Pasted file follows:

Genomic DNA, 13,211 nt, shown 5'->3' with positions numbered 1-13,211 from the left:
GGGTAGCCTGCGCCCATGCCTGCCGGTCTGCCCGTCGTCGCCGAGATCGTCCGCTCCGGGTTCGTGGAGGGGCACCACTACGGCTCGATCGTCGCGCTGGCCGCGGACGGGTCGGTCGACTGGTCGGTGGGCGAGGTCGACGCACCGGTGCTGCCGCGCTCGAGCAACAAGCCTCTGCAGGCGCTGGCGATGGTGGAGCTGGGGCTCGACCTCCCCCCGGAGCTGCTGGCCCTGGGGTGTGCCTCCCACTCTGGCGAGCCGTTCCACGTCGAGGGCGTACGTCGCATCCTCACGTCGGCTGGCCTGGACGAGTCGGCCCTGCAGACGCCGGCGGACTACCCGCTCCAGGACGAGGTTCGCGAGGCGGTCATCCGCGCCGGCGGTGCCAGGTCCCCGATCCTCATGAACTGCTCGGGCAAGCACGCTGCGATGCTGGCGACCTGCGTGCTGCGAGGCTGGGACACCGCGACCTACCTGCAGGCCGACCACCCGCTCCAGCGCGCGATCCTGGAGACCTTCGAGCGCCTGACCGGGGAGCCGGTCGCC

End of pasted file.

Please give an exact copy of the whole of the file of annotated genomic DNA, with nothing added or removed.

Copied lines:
Genomic DNA, 13,211 nt, shown 5'->3' with positions numbered 1-13,211 from the left:
GGGTAGCCTGCGCCCATGCCTGCCGGTCTGCCCGTCGTCGCCGAGATCGTCCGCTCCGGGTTCGTGGAGGGGCACCACTACGGCTCGATCGTCGCGCTGGCCGCGGACGGGTCGGTCGACTGGTCGGTGGGCGAGGTCGACGCACCGGTGCTGCCGCGCTCGAGCAACAAGCCTCTGCAGGCGCTGGCGATGGTGGAGCTGGGGCTCGACCTCCCCCCGGAGCTGCTGGCCCTGGGGTGTGCCTCCCACTCTGGCGAGCCGTTCCACGTCGAGGGCGTACGTCGCATCCTCACGTCGGCTGGCCTGGACGAGTCGGCCCTGCAGACGCCGGCGGACTACCCGCTCCAGGACGAGGTTCGCGAGGCGGTCATCCGCGCCGGCGGTGCCAGGTCCCCGATCCTCATGAACTGCTCGGGCAAGCACGCTGCGATGCTGGCGACCTGCGTGCTGCGAGGCTGGGACACCGCGACCTACCTGCAGGCCGACCACCCGCTCCAGCGCGCGATCCTGGAGACCTTCGAGCGCCTGACCGGGGAGCCGGTCGCC